Flowers, fruits and foliage. Photo W.R.Barker

Young and old fruits. Photo   W.R.Barker


Hakea cycloptera R.Br., Trans. Linn. Soc. London 10: 182 (1810)

T: Bay X, [Port Lincoln, S.A.], Mar. 1802, R.Brown s.n.; syn: BM, E, K, P.


Straggly bush or shrub 0.3–1.3 m tall; resprouting capacity unknown. Branchlets and young leaves white-pubescent. Leaves simple, 1.5–14.5 cm long, 1.1–1.9 mm wide, white-pubescent, glabrescent; mucro 1–2.8 mm long.

Inflorescence axillary with 1–14 flowers; rachis 0.5–3 mm long, with white appressed hairs; pedicels 2.5–6 mm long, glabrous; buds curved. Perianth 4–6.5 mm long, white or pink, glabrous, glaucous. Pistil 7–12 mm long; pollen presenter oblique, 0.6–0.9 mm long; gland slightly curved, 0.15–0.3 mm long laterally.

Fruit broadly elliptic to circular, 2.5–4 cm long, 2–3.4 cm wide, coarsely verrucose or rugose, with short oblique beak; horns to 5 mm long; apiculum obscure. Seed obliquely oblong-elliptic, 24–38 mm long; wing encircling seed body, brown to brown-black

Distribution and ecology

Occurs on Eyre Peninsula, S.A., found in sandy soil in mallee scrubs.

To plot an up to date distribution map based on herbarium collections for this species see Australia's Virtual Herbarium. Localities outside the native range may represent cultivated or naturalised records.

Flowering time

Flowers Dec.–Aug.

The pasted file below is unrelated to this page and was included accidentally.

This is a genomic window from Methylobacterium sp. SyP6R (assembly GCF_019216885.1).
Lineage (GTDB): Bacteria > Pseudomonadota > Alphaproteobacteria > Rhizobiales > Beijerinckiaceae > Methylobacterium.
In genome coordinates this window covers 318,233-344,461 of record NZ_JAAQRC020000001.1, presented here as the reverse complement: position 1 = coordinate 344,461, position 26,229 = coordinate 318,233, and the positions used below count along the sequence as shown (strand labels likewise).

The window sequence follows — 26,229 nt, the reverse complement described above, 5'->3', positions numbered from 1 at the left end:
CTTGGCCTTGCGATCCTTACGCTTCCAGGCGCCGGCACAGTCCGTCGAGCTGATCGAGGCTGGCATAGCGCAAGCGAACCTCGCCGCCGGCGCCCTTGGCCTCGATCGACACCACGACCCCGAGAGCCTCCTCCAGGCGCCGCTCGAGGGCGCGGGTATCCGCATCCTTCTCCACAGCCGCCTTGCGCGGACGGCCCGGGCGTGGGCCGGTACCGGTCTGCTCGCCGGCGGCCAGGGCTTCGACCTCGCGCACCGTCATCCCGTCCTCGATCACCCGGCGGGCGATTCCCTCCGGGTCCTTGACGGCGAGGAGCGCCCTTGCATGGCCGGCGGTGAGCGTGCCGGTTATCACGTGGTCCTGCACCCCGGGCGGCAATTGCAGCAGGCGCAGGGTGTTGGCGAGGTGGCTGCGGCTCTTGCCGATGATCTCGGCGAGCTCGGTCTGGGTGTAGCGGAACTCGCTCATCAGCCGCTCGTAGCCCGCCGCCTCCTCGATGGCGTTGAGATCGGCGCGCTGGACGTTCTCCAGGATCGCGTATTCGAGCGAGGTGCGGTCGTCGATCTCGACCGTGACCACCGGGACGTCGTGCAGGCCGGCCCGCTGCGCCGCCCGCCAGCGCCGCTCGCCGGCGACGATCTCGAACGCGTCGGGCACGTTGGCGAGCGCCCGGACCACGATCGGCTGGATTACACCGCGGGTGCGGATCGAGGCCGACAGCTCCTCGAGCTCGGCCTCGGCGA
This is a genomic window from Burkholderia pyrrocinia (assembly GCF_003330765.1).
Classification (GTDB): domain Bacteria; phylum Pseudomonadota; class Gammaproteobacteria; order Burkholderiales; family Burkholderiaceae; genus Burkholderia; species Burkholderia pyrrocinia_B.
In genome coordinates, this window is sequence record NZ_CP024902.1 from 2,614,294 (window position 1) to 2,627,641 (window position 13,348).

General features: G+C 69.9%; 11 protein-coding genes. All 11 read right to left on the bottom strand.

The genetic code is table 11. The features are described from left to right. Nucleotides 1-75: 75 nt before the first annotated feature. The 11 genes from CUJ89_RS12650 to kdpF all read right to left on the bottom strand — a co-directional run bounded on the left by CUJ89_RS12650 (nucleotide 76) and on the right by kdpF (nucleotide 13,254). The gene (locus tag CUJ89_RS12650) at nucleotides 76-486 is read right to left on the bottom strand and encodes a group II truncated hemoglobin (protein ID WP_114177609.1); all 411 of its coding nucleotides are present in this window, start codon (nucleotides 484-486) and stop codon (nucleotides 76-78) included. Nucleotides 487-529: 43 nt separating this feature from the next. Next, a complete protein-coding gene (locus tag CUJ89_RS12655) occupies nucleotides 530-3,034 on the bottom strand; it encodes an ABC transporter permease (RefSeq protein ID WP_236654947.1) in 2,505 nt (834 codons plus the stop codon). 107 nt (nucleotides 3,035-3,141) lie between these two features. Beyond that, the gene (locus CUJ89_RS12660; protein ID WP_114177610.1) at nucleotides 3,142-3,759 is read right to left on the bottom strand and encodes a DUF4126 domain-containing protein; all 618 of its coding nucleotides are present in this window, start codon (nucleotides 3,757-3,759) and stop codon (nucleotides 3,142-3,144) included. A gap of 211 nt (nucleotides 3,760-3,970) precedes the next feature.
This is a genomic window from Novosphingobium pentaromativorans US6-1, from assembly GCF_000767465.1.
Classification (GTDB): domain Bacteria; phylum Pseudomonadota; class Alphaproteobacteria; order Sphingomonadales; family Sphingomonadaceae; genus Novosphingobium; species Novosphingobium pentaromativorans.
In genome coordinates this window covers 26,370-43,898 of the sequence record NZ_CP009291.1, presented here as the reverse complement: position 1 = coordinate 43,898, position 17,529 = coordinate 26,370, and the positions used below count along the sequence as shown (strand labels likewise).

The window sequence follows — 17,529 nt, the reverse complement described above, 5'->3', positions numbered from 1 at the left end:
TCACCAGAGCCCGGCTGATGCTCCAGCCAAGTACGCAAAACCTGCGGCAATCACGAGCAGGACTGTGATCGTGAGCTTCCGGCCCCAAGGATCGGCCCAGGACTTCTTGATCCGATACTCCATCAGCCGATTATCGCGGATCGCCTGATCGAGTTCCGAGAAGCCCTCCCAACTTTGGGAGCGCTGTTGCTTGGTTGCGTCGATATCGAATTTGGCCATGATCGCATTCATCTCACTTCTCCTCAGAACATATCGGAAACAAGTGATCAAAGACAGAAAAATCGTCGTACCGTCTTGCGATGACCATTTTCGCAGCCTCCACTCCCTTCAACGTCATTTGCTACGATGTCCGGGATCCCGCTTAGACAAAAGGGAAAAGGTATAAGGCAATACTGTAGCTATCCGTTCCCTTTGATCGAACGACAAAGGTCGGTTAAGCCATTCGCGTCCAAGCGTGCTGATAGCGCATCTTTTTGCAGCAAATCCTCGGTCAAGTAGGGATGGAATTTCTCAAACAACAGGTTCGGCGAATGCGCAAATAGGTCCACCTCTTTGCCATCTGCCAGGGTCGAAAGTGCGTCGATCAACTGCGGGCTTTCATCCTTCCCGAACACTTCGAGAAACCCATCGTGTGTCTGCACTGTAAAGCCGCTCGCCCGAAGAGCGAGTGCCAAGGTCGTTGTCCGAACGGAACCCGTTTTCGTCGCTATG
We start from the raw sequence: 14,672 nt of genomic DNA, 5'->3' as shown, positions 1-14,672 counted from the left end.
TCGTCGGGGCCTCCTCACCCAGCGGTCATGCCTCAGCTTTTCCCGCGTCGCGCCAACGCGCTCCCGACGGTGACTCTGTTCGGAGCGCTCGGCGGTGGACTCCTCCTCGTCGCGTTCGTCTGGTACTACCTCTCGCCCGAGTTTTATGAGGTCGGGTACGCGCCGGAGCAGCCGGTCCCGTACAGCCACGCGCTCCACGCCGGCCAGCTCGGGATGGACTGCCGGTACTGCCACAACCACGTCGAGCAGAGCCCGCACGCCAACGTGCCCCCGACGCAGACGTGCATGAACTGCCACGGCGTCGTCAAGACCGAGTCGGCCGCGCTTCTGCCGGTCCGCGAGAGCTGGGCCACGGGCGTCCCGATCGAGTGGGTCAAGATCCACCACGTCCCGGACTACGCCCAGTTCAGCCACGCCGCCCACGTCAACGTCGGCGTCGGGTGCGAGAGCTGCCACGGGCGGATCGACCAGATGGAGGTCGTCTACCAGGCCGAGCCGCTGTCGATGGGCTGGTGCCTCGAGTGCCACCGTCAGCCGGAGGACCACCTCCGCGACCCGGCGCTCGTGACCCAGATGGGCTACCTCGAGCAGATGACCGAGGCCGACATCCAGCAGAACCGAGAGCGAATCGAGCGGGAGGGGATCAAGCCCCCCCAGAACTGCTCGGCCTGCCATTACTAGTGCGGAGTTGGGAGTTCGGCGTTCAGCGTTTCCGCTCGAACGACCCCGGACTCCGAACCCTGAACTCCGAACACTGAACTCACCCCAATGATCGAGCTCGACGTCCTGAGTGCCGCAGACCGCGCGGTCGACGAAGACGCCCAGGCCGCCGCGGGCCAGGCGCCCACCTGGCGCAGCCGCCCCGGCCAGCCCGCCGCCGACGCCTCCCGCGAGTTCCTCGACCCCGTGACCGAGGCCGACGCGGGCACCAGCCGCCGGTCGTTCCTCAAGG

Derivation of name

From cyclos, Greek for circle and -pterus, Greek for -winged, a reference to the shape of the seed wing.



Part of Section Hakea of Bentham (as Euhakea) and characterised by a non-conical pollen presenter, leaves without obvious venation, perianths with or without hairs and fruits with or without horns. Barker et al. (1999) recognised a number of informal morphological groups within the section.

H. cycloptera is part of the Strumosa group, a group close to the Sericea and Nodosa groups and held together by the sharing of simple terete leaves, terminal or axillary inflorescences (if the latter these resprouting in subsequent seasons), glabrous pedicel and perianth and woody, smooth or verrucose, fruits with horns. Other species in the group include H. bicornata, H. circumalata, H. commutata, H. newbeyana,  H. preissii, H. strumosa and H. vittata.

S.A.: Thurlga Stn, Gawler Ra., B.Copley 2748 (AD); 15 km S of Kimba, M.D.Crisp 772 (AD); coastal sand-dunes, Port Neill, A.E.Orchard 2991 (AD).

Representative specimens

Link to SA eFlora treatment.

A close-up image of the flowers and leaves can be seen at The formation of horns in the fruit is already visible in the young ovary.

More photographs of this species can be seen on the Australian National Botanic Gardens site.


I. Holliday, Hakeas. A Field and Garden Guide 58-59 (2005)